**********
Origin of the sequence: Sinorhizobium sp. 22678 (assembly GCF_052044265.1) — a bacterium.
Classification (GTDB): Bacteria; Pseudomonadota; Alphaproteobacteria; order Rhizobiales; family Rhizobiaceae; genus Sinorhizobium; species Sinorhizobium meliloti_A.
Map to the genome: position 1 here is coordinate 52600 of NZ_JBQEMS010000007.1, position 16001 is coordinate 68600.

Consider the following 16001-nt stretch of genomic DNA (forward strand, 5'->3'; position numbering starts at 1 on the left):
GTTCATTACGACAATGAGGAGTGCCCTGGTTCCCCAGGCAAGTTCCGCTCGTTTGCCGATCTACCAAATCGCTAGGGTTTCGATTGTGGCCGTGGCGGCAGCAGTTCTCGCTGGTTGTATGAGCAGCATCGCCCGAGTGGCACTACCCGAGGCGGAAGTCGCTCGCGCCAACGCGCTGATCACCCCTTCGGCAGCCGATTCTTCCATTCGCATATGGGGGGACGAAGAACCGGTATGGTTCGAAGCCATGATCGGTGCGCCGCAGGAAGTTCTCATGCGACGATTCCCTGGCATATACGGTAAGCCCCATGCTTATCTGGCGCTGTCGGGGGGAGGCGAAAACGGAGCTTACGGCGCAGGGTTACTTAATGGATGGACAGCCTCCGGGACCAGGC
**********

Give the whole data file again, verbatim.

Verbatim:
Origin of the sequence: Sinorhizobium sp. 22678 (assembly GCF_052044265.1) — a bacterium.
Classification (GTDB): Bacteria; Pseudomonadota; Alphaproteobacteria; order Rhizobiales; family Rhizobiaceae; genus Sinorhizobium; species Sinorhizobium meliloti_A.
Map to the genome: position 1 here is coordinate 52600 of NZ_JBQEMS010000007.1, position 16001 is coordinate 68600.

Consider the following 16001-nt stretch of genomic DNA (forward strand, 5'->3'; position numbering starts at 1 on the left):
GTTCATTACGACAATGAGGAGTGCCCTGGTTCCCCAGGCAAGTTCCGCTCGTTTGCCGATCTACCAAATCGCTAGGGTTTCGATTGTGGCCGTGGCGGCAGCAGTTCTCGCTGGTTGTATGAGCAGCATCGCCCGAGTGGCACTACCCGAGGCGGAAGTCGCTCGCGCCAACGCGCTGATCACCCCTTCGGCAGCCGATTCTTCCATTCGCATATGGGGGGACGAAGAACCGGTATGGTTCGAAGCCATGATCGGTGCGCCGCAGGAAGTTCTCATGCGACGATTCCCTGGCATATACGGTAAGCCCCATGCTTATCTGGCGCTGTCGGGGGGAGGCGAAAACGGAGCTTACGGCGCAGGGTTACTTAATGGATGGACAGCCTCCGGGACCAGGC